Frankly, it would have been a big challenge, on the development side and on the user side. That said, when you're building a global platform to maximize economic opportunities for individuals, companies, industries, and even countries, I would have looked quite hard at the possibilities of digital and programmable protocols and services for identity (as I mentioned above).

I would have also looked at the various areas where economic exchange obviously complements or even complete the LinkedIn vision.

Q: Do you see yourself building/creating anything else in crypto in the future? Or was this a one-off? 

REID: Identifying and pursuing opportunities to improve humanity at scale is the thing that has always given me a sense of purpose and direction.

Creating trustworthy protocols, platforms, and services for more efficient identity platforms and economic exchange can obviously be a huge level of progress, for individuals, countries, and society at large.

So I will certainly continue to invest and collaborate in the crypto space for the foreseeable future.

Q: If our audience could only remember one thing or have one takeaway from this interview, what should it be? 

REID: Playing Dungeons and Dragons games can lead you to a life of technology investing. Or, perhaps, there will be amazing diamonds amongst lumps of coal in Web3.

So, having an active mind and being a predictive anthropologist of the Web3 future is very interesting.

Thank you so much for doing this. You’re awesome!

P.S. Check out the “Milk Road” pic Reid made with DALL-E


Crypto companies don’t like traditional banks. And this dislike definitely tracks — most banks are antithetical to everything web3 stands for.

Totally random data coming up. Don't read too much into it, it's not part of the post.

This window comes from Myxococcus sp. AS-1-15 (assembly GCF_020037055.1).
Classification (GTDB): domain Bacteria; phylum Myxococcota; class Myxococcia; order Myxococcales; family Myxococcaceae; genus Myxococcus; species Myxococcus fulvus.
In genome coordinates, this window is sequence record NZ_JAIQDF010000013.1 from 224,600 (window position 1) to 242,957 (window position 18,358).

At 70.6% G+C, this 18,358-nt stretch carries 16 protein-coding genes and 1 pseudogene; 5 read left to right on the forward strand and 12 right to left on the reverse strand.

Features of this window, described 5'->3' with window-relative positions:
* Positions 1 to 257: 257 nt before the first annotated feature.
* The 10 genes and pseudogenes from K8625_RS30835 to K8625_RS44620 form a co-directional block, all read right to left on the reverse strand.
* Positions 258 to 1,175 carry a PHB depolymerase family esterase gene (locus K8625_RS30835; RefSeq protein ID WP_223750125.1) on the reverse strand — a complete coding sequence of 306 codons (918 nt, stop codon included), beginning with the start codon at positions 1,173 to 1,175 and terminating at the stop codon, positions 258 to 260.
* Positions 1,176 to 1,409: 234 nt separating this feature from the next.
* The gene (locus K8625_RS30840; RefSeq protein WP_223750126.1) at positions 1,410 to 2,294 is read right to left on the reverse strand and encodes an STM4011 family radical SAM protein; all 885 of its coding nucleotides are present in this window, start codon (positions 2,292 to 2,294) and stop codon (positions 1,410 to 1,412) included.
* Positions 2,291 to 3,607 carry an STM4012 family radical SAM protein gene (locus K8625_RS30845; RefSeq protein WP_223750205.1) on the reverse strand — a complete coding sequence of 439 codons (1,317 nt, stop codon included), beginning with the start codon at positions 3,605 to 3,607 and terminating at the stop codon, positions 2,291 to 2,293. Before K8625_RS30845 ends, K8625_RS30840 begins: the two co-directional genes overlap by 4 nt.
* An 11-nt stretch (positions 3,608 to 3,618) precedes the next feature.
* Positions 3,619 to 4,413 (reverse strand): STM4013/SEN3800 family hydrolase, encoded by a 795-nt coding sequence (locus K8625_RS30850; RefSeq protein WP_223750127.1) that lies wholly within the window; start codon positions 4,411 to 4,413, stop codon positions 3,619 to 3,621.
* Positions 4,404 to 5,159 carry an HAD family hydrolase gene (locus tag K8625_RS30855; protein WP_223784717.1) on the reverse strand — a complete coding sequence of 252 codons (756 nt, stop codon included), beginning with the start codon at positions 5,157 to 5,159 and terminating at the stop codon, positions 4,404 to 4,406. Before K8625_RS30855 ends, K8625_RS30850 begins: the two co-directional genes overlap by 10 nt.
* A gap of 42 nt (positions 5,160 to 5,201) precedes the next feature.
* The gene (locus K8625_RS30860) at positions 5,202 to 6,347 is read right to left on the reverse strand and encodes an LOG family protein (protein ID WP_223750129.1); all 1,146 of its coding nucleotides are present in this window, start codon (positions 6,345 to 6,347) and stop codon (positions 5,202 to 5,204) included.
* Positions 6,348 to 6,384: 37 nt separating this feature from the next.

The dilemma? Even crypto companies need to park their cash.

The good news? Mercury doesn’t love — or operate like — traditional banks, either.

Created to remove the traditional banking hurdles entrepreneurs face as they set up and run businesses, Mercury has quietly become the go-to, digital-first banking partner for companies across web3.

Mercury understands the nuance required to elevate web3 companies — saving you time and energy with a fast and easy approval process, plus tech-forward features designed to complement your growth.

Hit this link to get started with Mercury, the bank that web3 companies trust!


Tiffany & Co has entered the NFT Game.

What happened? Tiffany partnered with CryptoPunks to create diamond versions of your CryptoPunk. They’re calling the NFT jewelry an “NFTifff” (pun intended).

The kicker? There are only 250 of them and each one costs $50k…

Here’s what the Punk holder gets if they buy:

  • A handmade custom-designed pendant. It’ll have at least 30 gemstones or diamonds on it (depending on the traits of the Punk)

  • An 18k gold chain. Also comes with 5 diamonds

  • A custom NFT that serves as a collectible & authenticates ownership

We own 1 CryptoPunk… should we drop $50k and turn it into a diamond chain?

Reply DO IT to this email if you want to see us do it.


Charles Schwab is launching a new crypto ETF that will be available on the NYSE this week. It does not invest in crypto directly, however it does offer a lower expense ratio than the crypto ETFs from Blackrock and Fidelity.

KuCoin launches an NFT ETF that lets you own a fractional share of an expensive, blue chip NFT. Like a Bored Ape or a CryptoPunk.

The Hong Kong University of Science and Technology is building a virtual campus in the metaverse. I asked two students what that means and they said “Idk dude”. Stay tuned for updates. 

Honduras launches the “Bitcoin Valleyproject. 60 local businesses will be adopting cryptocurrencies as payments in their stores. 

Ticketmaster has a new web3 job posting: Project Manager for NFT ticketing tooling. It looks like Ticketmaster is next to get into the NFT game. 



That's a wrap for today folks. See ya tomorrow!

If you want more, we'll be posting all day on our Twitter! (@MilkRoadDaily)



DISCLAIMER: None of this is financial advice. This newsletter is strictly educational and is not investment advice or a solicitation to buy or sell any assets or to make any financial decisions. Please be careful and do your own research.